White spots on penis and tight foreskin
Originally Published: October 18, 1996 - Last Updated / Reviewed On: April 25, 2008
I am a virgin and I've never had any sexual contacts. I have always had, for as long as I can remember, a lot of little white-headed spots on the underside of my penis. I can only assume they are some form of wart -- they are small, few millimeter across, and, if squeezed, sometimes the white head can be removed. I am too embarrassed and worried to see my doctor (she's a woman), but I would like to know what they are before I have sex.
Also, I have a tight foreskin. The reason appears to be a profusion of similar, but much smaller, spots, without heads, on the inside edge of the foreskin that seem to have collected together to form a nonstretchy expanse of skin (almost like scar skin). I should add that none of these symptoms cause any discomfort whatsoever.
Dear Concerned virgin,
Your white-headed spots, as you call them, on the underside of your penis could be genital warts. The bumps could also be pearly penile papules which are common, harmless, and not sexually transmitted. Although their cause is not known, pearly penile papules seem to be more common in uncircumcised men. These papules are frequently misdiagnosed as genital warts. A health care provider can provide a diagnosis and recommend the appropriate treatment.
Since you've mentioned a tight foreskin, it's possible you are experiencing a condition known as phimosis. Having phimosis means that the foreskin cannot be retracted fully (or at all) over the head of the penis. If it causes pain during erection, masturbation, or any other activity, a procedure under local anesthesia can be performed by a health care provider. See the related Q&A for more information on phimosis.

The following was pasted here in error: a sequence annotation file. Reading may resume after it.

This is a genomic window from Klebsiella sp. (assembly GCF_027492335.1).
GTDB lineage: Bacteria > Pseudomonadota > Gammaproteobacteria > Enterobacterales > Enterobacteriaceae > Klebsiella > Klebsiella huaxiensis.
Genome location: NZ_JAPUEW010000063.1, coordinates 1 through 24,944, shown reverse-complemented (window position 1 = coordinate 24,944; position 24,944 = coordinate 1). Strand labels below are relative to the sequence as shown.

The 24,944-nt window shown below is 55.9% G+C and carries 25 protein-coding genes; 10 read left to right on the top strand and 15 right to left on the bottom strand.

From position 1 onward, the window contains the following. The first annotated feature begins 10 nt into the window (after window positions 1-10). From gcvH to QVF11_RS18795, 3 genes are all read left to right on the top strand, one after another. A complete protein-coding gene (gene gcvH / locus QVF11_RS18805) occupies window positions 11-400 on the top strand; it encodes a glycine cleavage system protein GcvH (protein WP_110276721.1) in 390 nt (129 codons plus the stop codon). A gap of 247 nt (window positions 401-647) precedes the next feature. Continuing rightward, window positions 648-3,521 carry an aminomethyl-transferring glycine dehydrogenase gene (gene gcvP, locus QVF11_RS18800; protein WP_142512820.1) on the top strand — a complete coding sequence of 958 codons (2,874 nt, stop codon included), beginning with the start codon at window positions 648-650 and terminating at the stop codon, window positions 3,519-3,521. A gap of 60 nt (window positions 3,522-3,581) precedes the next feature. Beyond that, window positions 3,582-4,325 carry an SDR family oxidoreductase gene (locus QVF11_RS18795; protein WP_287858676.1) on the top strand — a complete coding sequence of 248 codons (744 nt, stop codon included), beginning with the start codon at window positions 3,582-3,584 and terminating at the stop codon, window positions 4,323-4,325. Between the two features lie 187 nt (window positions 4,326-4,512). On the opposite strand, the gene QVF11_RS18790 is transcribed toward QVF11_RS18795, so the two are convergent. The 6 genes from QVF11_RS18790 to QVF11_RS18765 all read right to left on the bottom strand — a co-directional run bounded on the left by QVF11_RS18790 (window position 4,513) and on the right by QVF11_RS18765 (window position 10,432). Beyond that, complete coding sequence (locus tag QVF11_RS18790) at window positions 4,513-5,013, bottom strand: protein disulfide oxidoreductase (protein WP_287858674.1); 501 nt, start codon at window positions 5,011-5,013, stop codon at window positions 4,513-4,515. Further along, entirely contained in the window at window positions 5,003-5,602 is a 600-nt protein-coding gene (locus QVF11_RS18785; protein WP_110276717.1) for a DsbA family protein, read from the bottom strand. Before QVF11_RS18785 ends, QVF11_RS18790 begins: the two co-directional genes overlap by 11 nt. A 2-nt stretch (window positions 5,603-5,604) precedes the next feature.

It's understandable that you feel less comfortable talking to your health care provider about intimate areas of your body, but rest assured that these conversations happen every day. If you are a Columbia student, you can schedule an appointment by calling x4-2284 or logging into Open Communicator. If you feel as though you won't be able to bring this up with your current provider, you could consider switching to someone with whom you feel more comfortable. Remember, health care providers are trained to have knowledge of and experience with men's sexual health issues. Furthermore, if for some reason you need specialized care, they can make an appropriate referral.
Thinking about your first sexual experience certainly can produce all sorts of thoughts and emotions. You've already demonstrated how thoughtful you are by reaching out for advice. You also may benefit from exploring other questions and responses in the Sexuality, Relationships, and Sexual Health archives. Take care, have fun, and be safe!